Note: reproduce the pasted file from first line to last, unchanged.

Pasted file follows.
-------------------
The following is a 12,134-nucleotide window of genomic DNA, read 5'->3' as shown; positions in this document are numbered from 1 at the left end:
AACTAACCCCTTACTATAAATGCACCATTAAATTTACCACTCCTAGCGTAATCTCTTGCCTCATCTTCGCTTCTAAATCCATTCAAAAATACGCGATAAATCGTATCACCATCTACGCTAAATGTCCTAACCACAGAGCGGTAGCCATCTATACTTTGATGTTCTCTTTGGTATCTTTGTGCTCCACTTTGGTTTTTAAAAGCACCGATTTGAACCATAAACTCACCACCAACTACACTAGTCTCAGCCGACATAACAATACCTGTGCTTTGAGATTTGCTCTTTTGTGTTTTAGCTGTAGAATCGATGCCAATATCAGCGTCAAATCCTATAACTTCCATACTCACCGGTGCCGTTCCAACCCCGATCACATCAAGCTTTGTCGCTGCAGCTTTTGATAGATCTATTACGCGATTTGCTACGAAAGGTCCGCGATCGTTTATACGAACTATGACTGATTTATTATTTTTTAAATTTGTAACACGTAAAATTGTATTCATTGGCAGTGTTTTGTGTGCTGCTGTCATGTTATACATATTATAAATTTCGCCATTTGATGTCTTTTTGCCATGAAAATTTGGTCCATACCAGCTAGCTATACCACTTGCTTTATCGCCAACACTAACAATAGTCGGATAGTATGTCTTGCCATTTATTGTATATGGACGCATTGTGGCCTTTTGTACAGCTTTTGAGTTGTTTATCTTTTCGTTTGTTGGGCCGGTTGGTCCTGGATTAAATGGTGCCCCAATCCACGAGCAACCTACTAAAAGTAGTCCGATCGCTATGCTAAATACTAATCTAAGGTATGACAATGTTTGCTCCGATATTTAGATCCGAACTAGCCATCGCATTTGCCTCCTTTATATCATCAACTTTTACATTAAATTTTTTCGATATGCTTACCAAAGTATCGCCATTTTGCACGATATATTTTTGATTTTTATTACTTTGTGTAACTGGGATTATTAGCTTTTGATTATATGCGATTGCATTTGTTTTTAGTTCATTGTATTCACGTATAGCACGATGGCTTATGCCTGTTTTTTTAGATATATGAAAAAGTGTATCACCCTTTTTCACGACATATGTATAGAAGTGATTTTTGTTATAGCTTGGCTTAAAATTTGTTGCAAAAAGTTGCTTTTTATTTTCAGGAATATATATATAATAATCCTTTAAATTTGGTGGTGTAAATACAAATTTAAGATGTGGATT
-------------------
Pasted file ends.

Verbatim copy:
The following is a 12,134-nucleotide window of genomic DNA, read 5'->3' as shown; positions in this document are numbered from 1 at the left end:
AACTAACCCCTTACTATAAATGCACCATTAAATTTACCACTCCTAGCGTAATCTCTTGCCTCATCTTCGCTTCTAAATCCATTCAAAAATACGCGATAAATCGTATCACCATCTACGCTAAATGTCCTAACCACAGAGCGGTAGCCATCTATACTTTGATGTTCTCTTTGGTATCTTTGTGCTCCACTTTGGTTTTTAAAAGCACCGATTTGAACCATAAACTCACCACCAACTACACTAGTCTCAGCCGACATAACAATACCTGTGCTTTGAGATTTGCTCTTTTGTGTTTTAGCTGTAGAATCGATGCCAATATCAGCGTCAAATCCTATAACTTCCATACTCACCGGTGCCGTTCCAACCCCGATCACATCAAGCTTTGTCGCTGCAGCTTTTGATAGATCTATTACGCGATTTGCTACGAAAGGTCCGCGATCGTTTATACGAACTATGACTGATTTATTATTTTTTAAATTTGTAACACGTAAAATTGTATTCATTGGCAGTGTTTTGTGTGCTGCTGTCATGTTATACATATTATAAATTTCGCCATTTGATGTCTTTTTGCCATGAAAATTTGGTCCATACCAGCTAGCTATACCACTTGCTTTATCGCCAACACTAACAATAGTCGGATAGTATGTCTTGCCATTTATTGTATATGGACGCATTGTGGCCTTTTGTACAGCTTTTGAGTTGTTTATCTTTTCGTTTGTTGGGCCGGTTGGTCCTGGATTAAATGGTGCCCCAATCCACGAGCAACCTACTAAAAGTAGTCCGATCGCTATGCTAAATACTAATCTAAGGTATGACAATGTTTGCTCCGATATTTAGATCCGAACTAGCCATCGCATTTGCCTCCTTTATATCATCAACTTTTACATTAAATTTTTTCGATATGCTTACCAAAGTATCGCCATTTTGCACGATATATTTTTGATTTTTATTACTTTGTGTAACTGGGATTATTAGCTTTTGATTATATGCGATTGCATTTGTTTTTAGTTCATTGTATTCACGTATAGCACGATGGCTTATGCCTGTTTTTTTAGATATATGAAAAAGTGTATCACCCTTTTTCACGACATATGTATAGAAGTGATTTTTGTTATAGCTTGGCTTAAAATTTGTTGCAAAAAGTTGCTTTTTATTTTCAGGAATATATATATAATAATCCTTTAAATTTGGTGGTGTAAATACAAATTTAAGATGTGGATT